When I saw Amanda’s manuscript, I was touched by Piper’s love for her mama and how she leaned on a creative outlet–drawing–to keep her mama’s memory alive. It reminded me of my own relationship with my grandma and how even though she’ll never see my books, I will always carry her with me in my art. This felt like the perfect debut book to dedicate to her.
BM: Is MOONLIGHT MEMORIES your debut book?
MJC: Yes, this was the first book I illustrated!
BM: Can you tell us about the process of illustrating the cover?
MJC: My process was to go from loose sketches to flat colors to final lighting. I started by working with Eve and Peggy on some general sketches and ideas for the cover. Initially, we were planning to do a zoomed-out image of Piper standing on the balcony and looking out with her telescope.
However, after working on the interior sketches, this design felt too similar to one of the interior spreads, and we wanted to focus more on Piper’s face and her emotions. I sketched a few other ideas, playing around with different angles and poses:
The team ended up going with the last option. Next, I moved to flat color. At this stage, I refined the perspective and anatomy of the sketch, carved out the shapes, and cleaned up the sketch with my base colors as if I were doing a traditional painting. I painted in all the flat local colors of the character and environment. Eve and Peggy wanted me to try two different versions: one with papers flying around Piper and one without.
The version with the papers felt too busy, so we ended up getting rid of those and instead added sketches to the floor of the balcony. The final step was to add lighting. I added light, shadows, and other glowing effects to create the atmosphere we wanted and to bring the piece to life.
Eve and Peggy were very supportive and great to work with. Since this was my debut picture book, I had a lot of questions about the balance between spreads and spot illustrations, choosing which story beats to illustrate, illustrating around text placement, etc. I really appreciated their guidance and detailed art notes and learned a lot from them!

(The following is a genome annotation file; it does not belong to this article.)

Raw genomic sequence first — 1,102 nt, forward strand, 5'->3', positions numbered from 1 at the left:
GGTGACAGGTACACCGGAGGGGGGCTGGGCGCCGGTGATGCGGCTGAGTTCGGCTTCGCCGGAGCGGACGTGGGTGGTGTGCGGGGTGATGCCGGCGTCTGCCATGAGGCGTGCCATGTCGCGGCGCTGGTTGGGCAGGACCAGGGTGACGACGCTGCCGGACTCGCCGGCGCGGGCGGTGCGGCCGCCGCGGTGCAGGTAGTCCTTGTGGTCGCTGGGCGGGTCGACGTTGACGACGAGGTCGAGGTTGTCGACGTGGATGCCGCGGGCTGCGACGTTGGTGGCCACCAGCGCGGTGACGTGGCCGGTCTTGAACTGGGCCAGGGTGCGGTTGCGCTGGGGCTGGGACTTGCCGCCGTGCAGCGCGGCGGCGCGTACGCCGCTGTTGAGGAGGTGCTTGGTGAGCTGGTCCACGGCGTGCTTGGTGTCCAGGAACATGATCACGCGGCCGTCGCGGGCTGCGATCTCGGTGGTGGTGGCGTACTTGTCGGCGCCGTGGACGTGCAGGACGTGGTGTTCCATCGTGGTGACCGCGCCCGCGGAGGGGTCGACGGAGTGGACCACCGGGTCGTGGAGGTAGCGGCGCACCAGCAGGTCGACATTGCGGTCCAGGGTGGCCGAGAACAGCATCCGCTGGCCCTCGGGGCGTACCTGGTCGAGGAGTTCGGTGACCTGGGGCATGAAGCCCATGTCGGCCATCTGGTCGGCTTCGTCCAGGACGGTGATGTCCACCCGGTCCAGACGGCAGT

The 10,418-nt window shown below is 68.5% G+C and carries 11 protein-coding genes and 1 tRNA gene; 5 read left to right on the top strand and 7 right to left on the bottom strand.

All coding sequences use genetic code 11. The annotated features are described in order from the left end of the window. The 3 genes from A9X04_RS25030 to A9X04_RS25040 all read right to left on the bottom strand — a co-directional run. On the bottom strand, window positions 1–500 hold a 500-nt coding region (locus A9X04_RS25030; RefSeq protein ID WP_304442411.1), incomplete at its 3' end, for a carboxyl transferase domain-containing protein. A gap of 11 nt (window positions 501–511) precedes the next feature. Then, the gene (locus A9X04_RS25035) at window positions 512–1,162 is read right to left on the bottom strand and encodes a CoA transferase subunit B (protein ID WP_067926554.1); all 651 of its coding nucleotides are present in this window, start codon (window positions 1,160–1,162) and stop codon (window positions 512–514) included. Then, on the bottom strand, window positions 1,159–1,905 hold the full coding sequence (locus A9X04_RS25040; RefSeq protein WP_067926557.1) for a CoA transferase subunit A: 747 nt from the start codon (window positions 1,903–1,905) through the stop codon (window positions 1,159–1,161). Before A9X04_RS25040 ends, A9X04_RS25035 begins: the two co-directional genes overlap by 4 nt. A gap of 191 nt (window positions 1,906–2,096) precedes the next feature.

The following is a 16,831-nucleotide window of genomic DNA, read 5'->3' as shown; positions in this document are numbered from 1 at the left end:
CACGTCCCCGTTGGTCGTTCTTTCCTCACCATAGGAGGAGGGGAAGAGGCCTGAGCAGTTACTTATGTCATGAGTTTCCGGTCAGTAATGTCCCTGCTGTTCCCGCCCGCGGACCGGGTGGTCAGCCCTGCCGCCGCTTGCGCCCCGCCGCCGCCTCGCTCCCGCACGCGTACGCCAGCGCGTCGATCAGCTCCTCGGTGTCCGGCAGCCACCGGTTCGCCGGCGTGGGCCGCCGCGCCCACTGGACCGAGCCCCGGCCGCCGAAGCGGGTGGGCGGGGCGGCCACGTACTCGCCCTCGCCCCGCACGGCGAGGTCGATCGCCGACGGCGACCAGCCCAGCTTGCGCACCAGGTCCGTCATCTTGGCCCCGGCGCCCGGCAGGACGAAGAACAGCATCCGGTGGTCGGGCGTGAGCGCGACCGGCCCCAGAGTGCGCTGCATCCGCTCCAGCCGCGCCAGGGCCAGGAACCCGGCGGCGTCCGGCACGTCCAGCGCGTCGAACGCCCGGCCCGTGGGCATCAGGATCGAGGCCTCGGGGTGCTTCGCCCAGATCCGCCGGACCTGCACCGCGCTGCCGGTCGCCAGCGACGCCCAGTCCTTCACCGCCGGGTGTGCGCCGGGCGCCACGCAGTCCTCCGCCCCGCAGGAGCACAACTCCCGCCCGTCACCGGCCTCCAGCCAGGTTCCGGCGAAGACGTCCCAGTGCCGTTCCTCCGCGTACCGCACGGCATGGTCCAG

BM: In relation to the above, I imagine it’s easy to keep revising a piece. How do you know when an illustration (or in this case the cover) is done?
MJC: That’s a good question! It’s hard to say. I think part of it is instinct. The more you draw and train your eye, the easier it is to know when you should put down the pencil. For me personally, one thing that has helped is zooming way out. If the image is still readable from afar (I can tell what everything is supposed to be), and I’m getting a strong value read (the contrast between shadow and light), then I’ll consider it done.
BM: What do you love most about how the cover turned out?
MJC: I love how you can feel Piper’s emotions and love for her mama through her wistful expression, the glow of the moon, and her sketches of the two of them. Eve DeGrie and Peggy Schaefer, my art directors, were super helpful. They gave me guidance for creating a cover that felt quiet and serene, but full of heartfelt emotion.
BM: Do you have other books in the works?
MJC: Yes! I have 3 more picture books coming out between 2023 and 2024: LUNAR NEW YEAR/Golden Books 2023, MAMIE’S FIGHT TO GO TO SCHOOL/Crown 2024, and GOODNIGHT SOUNDS/Bloomsbury 2024. I also illustrated the cover for a middle grade chapter book called ENLY AND THE BUSKIN’ BLUES by Jennie Liu/Lerner Books, which releases this spring. There is one more picture book that has not been announced yet, so stay tuned!
Where to Purchase MOONLIGHT MEMORIES
MOONLIGHT MEMORIES would make an ideal gift for birthdays, holidays, and everyday reading. Find the book on Amazon and other retailers across the country.